Tony Romo owners (or those unhappy with their QB play), here’s what you do…

Referee John Parry checks on injured quarterback Tony Romo during the first half in Cowboys Stadium October 25, 2010 in Arlington, Texas.  Romo suffered a broken collar bone.  UPI/Ian Halperin Photo via Newscom

I feel your pain, Romo owners. I had him in two of my six leagues, and was ill-prepared for an injury to my star QB. In one league, I managed to pick up Josh Freeman and Jon Kitna, and in the other, I was only able to get Jason Campbell and David Garrard.

It seems like a good time to recalculate our Quarterback By Committee (QBBC) to see what QB pairs have a combined schedule that will get us through the rest of the season. It’s fine to trade away depth at RB or WR in order to land a solid QB, but in many cases it’s unnecessary. A problem at QB is one of the easiest to mask since there is so much depth at the position. In most leagues, you can get capable QB play by picking up a couple of guys on the waiver wire and using them in tandem.

To that end, I looked at the 18 (at least somewhat decent) QBs most likely to be available on your waiver wire. In order of decreasing availability (in ESPN leagues), the list includes:

Donovan McNabb (94.2)
Jay Cutler (86.4)
Brett Favre (86.2)
Carson Palmer (83.4)
Mark Sanchez (68.6)
Vince Young (62.3)
Chad Henne (60.9)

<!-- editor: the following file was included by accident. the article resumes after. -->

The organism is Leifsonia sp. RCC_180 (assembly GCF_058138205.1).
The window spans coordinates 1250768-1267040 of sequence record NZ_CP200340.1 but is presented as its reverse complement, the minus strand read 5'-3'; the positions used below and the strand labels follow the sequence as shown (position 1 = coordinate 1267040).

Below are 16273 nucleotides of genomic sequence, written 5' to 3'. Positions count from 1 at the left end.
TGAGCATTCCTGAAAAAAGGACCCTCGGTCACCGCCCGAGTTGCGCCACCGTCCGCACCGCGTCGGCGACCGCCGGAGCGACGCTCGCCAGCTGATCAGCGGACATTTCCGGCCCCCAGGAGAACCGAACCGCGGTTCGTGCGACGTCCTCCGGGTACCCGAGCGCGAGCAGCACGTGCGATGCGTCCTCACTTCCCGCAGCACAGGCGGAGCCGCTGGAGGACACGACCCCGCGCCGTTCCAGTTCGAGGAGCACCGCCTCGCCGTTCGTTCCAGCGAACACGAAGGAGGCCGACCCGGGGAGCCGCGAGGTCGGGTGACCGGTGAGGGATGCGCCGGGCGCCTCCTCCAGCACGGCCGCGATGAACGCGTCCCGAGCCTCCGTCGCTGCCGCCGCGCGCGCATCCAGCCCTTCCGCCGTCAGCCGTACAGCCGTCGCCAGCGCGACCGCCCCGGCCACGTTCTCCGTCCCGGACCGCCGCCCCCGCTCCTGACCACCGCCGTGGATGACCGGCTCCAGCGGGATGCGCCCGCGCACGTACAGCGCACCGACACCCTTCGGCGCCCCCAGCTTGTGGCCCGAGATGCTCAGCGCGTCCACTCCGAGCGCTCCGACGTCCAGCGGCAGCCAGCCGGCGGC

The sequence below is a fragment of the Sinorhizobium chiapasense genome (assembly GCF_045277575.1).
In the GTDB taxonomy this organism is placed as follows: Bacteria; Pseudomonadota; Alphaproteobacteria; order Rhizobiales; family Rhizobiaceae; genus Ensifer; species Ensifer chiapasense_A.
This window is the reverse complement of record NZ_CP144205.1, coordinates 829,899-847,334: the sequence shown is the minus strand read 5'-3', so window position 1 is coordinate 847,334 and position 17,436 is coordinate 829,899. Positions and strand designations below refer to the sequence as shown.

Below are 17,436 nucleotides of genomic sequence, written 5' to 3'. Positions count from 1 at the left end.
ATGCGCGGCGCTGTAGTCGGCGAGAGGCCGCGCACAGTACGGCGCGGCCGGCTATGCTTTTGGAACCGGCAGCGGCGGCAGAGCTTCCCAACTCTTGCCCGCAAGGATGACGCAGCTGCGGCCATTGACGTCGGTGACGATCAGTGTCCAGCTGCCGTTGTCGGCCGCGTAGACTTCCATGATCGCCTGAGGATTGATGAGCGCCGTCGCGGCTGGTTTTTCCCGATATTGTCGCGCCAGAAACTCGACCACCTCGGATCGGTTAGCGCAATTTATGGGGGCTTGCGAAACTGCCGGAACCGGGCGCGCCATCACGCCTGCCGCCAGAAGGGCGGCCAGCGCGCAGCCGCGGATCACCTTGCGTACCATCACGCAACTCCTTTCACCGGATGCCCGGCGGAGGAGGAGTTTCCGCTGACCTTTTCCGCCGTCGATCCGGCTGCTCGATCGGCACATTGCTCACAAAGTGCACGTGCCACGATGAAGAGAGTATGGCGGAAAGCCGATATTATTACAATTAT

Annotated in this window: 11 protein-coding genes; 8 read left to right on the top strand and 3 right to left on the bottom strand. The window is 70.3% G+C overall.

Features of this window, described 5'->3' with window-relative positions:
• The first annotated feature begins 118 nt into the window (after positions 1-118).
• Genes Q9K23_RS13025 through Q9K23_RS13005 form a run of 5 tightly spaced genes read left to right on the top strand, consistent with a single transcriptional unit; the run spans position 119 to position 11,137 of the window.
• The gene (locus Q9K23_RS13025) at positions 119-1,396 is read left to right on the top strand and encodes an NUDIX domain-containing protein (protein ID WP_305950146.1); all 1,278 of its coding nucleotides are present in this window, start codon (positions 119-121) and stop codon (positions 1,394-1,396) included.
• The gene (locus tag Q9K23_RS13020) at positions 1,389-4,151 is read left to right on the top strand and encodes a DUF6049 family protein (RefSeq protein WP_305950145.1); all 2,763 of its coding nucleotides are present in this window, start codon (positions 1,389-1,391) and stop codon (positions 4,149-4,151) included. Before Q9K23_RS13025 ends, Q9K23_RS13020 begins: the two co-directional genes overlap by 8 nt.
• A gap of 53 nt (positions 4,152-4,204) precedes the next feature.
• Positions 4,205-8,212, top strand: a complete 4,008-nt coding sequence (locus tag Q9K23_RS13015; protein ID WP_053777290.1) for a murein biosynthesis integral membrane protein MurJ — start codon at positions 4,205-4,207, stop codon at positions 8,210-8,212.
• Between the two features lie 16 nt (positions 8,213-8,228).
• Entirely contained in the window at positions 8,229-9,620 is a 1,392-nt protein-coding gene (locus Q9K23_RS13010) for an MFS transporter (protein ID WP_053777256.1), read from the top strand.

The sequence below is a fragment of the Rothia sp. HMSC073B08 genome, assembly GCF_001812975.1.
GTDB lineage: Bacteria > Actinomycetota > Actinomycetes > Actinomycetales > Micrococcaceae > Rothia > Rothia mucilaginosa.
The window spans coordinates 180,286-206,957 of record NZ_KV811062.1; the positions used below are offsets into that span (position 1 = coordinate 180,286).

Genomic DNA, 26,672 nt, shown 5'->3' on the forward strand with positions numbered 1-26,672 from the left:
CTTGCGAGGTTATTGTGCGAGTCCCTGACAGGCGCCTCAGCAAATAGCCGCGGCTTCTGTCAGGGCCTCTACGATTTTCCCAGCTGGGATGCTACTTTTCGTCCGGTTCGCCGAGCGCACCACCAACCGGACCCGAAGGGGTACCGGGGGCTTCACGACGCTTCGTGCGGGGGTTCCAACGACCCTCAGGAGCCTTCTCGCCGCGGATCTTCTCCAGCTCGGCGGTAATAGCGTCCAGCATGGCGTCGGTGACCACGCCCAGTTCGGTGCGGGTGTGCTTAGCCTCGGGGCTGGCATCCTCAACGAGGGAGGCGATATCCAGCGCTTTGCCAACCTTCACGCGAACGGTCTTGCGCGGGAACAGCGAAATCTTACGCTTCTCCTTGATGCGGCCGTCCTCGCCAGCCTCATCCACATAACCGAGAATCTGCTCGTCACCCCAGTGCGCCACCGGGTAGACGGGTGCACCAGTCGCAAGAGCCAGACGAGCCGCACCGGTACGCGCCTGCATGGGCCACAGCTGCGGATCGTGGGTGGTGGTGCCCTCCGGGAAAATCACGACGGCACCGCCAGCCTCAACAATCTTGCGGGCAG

Matt Cassel (42.1)
Sam Bradford (28.6)
Matthew Stafford (27.1)
David Garrard (26.5)
Ryan Fitzpatrick (25.8)
Josh Freeman (23.1)
Matt Hasselbeck (20.8)
Alex Smith/Troy Smith (12.7)
Jon Kitna (10.9)
Bruce Gradkowski/Jason Campbell (5.1)
Matt Moore (1.8)

I tweaked Footballguys’ rest-of-year (through Week 16) projections to reflect my own ranking for each player. I then applied FBG’s strength of schedule to calculate a projected points for all the remaining games, and then used a giant Excel spreadsheet to determine the best QB pairs for the remainder of the season.

The two best QBBCs are Stafford/Cutler and Stafford/McNabb, but since Cutler and McNabb aren’t readily available in most leagues, we have to dig a little deeper. The third-highest QBBC is Stafford/Fitzpatrick, which has an average percent-owned of 26.5%, so the duo might be available in your league. Stafford/Freeman and Fitzpatrick/Freeman come in at #5 and #6, respectively.

Below is a table of all 153 possible combinations. Duos that are listed in green have an average percent-owned of less than 20% (meaning there’s a decent chance that they’re available), while duos listed in red have an average percent-owned between 20% and 40%. I included expected points (in a high performance scoring system) for Weeks 8-16 and for Weeks 9-16 in case you find this article after the Week 8 games.

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